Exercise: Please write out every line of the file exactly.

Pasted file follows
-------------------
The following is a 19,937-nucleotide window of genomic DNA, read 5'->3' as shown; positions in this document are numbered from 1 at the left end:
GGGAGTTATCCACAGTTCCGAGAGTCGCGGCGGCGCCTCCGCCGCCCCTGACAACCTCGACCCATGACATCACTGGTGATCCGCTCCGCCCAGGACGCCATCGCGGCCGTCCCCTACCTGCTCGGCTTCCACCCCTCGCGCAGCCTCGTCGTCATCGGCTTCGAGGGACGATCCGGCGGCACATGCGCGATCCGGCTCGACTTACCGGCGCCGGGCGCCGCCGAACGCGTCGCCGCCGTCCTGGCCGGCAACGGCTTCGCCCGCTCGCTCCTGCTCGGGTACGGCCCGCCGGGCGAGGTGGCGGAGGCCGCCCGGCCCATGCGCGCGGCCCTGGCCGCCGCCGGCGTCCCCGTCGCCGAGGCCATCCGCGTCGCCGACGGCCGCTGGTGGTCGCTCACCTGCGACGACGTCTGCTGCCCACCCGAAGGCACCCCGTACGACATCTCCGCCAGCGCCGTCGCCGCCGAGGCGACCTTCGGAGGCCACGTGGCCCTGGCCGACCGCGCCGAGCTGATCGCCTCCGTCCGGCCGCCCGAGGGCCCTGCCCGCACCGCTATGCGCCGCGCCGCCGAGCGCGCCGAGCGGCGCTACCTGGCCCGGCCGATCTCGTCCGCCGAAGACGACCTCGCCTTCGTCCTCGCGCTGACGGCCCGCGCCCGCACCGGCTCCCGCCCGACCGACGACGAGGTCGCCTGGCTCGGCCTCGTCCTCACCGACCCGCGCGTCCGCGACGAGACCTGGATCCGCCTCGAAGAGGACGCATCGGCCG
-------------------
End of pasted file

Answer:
The following is a 19,937-nucleotide window of genomic DNA, read 5'->3' as shown; positions in this document are numbered from 1 at the left end:
GGGAGTTATCCACAGTTCCGAGAGTCGCGGCGGCGCCTCCGCCGCCCCTGACAACCTCGACCCATGACATCACTGGTGATCCGCTCCGCCCAGGACGCCATCGCGGCCGTCCCCTACCTGCTCGGCTTCCACCCCTCGCGCAGCCTCGTCGTCATCGGCTTCGAGGGACGATCCGGCGGCACATGCGCGATCCGGCTCGACTTACCGGCGCCGGGCGCCGCCGAACGCGTCGCCGCCGTCCTGGCCGGCAACGGCTTCGCCCGCTCGCTCCTGCTCGGGTACGGCCCGCCGGGCGAGGTGGCGGAGGCCGCCCGGCCCATGCGCGCGGCCCTGGCCGCCGCCGGCGTCCCCGTCGCCGAGGCCATCCGCGTCGCCGACGGCCGCTGGTGGTCGCTCACCTGCGACGACGTCTGCTGCCCACCCGAAGGCACCCCGTACGACATCTCCGCCAGCGCCGTCGCCGCCGAGGCGACCTTCGGAGGCCACGTGGCCCTGGCCGACCGCGCCGAGCTGATCGCCTCCGTCCGGCCGCCCGAGGGCCCTGCCCGCACCGCTATGCGCCGCGCCGCCGAGCGCGCCGAGCGGCGCTACCTGGCCCGGCCGATCTCGTCCGCCGAAGACGACCTCGCCTTCGTCCTCGCGCTGACGGCCCGCGCCCGCACCGGCTCCCGCCCGACCGACGACGAGGTCGCCTGGCTCGGCCTCGTCCTCACCGACCCGCGCGTCCGCGACGAGACCTGGATCCGCCTCGAAGAGGACGCATCGGCCG